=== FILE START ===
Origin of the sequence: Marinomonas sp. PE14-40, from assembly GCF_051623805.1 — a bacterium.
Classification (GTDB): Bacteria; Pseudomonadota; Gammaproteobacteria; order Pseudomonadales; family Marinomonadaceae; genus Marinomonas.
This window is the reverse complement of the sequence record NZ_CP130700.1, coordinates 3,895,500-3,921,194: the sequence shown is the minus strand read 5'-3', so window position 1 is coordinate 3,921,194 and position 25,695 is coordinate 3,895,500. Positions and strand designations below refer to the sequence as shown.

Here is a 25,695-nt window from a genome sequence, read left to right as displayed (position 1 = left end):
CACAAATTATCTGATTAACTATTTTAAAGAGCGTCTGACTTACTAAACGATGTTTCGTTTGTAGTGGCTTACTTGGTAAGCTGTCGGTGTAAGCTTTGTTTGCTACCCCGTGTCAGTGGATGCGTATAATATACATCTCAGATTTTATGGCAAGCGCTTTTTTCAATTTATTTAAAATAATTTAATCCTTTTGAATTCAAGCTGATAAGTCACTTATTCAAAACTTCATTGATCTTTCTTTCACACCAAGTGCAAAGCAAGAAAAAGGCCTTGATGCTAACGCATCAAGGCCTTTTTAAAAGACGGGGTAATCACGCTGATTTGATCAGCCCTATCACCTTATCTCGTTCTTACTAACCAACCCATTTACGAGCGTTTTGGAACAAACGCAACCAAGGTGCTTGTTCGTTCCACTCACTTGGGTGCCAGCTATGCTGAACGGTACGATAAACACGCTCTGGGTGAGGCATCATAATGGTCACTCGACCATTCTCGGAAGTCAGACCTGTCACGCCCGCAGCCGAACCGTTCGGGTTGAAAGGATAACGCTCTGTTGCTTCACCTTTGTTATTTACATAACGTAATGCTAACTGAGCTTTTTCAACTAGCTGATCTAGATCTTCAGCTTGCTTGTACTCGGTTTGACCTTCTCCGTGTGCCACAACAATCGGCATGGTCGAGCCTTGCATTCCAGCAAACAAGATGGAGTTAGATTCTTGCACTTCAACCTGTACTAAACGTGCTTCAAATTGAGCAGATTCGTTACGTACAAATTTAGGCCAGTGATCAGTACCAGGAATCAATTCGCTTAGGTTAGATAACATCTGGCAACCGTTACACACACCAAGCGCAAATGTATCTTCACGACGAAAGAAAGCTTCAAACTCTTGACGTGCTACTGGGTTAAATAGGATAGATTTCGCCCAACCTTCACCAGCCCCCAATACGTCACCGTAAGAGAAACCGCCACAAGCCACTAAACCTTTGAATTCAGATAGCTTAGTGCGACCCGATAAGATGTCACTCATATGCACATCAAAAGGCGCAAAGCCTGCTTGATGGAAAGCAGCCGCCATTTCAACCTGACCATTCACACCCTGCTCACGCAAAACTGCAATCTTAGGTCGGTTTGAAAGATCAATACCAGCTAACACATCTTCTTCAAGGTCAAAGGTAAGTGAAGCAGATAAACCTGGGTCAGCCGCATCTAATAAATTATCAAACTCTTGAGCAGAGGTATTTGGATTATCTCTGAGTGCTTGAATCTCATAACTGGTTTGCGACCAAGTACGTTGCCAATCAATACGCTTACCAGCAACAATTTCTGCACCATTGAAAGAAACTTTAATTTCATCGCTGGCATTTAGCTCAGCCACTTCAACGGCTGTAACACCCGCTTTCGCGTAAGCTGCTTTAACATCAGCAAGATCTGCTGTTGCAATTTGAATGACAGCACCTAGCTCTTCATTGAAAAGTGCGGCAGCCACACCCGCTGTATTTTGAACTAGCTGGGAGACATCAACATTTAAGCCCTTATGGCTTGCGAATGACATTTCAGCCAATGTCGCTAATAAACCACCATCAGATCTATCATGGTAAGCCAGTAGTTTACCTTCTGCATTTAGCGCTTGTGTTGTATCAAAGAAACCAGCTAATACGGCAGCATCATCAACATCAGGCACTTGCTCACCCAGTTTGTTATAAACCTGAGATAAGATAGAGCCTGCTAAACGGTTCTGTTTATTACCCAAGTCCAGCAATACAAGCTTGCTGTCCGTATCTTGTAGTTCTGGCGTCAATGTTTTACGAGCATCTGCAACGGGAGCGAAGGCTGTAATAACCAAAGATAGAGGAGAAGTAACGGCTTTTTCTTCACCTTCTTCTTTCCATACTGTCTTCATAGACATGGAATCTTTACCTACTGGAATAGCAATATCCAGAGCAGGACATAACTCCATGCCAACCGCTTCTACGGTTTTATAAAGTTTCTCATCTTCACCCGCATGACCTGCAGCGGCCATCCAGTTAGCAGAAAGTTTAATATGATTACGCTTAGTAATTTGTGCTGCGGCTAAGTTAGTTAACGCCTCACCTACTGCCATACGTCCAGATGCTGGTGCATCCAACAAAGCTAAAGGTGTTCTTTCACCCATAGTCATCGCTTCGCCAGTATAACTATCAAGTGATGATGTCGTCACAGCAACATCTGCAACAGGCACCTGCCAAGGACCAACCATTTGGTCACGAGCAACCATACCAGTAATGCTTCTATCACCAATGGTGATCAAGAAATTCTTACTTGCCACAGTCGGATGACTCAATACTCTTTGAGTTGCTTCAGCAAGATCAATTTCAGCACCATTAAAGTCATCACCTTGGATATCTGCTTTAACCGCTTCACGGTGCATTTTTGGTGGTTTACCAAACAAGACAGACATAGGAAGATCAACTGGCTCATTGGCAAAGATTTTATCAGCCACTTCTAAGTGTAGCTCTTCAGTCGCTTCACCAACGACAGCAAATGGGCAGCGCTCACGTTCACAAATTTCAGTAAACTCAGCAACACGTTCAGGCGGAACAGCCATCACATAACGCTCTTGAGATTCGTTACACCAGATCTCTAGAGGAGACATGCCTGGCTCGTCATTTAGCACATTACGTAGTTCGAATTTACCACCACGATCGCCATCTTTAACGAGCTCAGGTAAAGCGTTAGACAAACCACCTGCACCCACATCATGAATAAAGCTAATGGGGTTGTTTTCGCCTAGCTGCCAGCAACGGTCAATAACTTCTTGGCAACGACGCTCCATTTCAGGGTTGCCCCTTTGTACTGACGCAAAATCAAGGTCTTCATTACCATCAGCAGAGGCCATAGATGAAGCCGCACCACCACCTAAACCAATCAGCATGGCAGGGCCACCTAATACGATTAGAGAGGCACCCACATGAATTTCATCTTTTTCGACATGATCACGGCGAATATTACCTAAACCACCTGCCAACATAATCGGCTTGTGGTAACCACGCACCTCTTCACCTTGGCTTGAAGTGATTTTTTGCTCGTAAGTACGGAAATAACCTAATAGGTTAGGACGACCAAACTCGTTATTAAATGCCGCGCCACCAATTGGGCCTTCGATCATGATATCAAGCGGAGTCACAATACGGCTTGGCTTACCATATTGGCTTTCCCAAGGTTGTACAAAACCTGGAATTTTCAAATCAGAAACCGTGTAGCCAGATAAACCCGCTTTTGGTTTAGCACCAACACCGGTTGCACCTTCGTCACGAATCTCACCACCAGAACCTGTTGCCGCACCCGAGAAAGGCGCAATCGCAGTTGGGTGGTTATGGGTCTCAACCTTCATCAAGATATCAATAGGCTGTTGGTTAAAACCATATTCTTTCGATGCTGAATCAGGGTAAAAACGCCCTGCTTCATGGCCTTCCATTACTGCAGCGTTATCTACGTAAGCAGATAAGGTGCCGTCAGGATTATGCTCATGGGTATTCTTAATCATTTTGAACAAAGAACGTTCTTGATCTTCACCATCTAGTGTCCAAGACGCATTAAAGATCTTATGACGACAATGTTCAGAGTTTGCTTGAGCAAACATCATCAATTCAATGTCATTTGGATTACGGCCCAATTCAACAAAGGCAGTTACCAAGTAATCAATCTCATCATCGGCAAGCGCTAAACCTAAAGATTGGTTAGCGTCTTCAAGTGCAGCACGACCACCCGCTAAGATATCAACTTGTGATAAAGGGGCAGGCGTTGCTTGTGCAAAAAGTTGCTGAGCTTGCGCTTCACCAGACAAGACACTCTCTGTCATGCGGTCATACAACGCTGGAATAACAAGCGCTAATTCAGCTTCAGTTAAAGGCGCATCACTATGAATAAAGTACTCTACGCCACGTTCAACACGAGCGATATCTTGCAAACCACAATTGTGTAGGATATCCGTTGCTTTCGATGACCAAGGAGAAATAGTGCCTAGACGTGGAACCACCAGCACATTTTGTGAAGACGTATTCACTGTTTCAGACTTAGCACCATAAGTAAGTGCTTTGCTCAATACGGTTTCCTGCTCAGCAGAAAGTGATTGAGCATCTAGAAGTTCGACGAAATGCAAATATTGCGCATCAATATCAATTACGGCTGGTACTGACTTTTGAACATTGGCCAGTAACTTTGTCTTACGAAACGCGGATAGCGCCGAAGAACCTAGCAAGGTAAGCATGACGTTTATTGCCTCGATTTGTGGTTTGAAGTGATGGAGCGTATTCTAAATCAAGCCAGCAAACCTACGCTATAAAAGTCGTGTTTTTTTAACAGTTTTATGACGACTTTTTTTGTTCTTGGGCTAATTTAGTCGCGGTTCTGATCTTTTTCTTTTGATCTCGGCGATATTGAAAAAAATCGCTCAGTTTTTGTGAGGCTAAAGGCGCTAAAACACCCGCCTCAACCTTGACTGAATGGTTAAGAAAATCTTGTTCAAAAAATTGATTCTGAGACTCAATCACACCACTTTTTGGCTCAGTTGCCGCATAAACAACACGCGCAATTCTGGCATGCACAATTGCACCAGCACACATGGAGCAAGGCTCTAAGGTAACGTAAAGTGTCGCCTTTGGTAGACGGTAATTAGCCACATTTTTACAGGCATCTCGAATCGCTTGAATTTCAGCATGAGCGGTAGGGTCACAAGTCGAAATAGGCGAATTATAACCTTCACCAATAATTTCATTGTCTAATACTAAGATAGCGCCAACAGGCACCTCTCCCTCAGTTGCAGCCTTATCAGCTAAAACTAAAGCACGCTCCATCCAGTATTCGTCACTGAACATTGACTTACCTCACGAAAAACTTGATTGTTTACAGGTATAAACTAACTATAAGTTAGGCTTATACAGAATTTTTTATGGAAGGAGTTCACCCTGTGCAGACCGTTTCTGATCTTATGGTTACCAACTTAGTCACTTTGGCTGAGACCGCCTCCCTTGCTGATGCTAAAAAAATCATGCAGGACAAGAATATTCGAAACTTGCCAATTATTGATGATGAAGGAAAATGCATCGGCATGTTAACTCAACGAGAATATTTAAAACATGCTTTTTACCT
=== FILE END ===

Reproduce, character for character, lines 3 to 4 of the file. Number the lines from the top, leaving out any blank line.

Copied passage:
This window is the reverse complement of the sequence record NZ_CP130700.1, coordinates 3,895,500-3,921,194: the sequence shown is the minus strand read 5'-3', so window position 1 is coordinate 3,921,194 and position 25,695 is coordinate 3,895,500. Positions and strand designations below refer to the sequence as shown.

Here is a 25,695-nt window from a genome sequence, read left to right as displayed (position 1 = left end):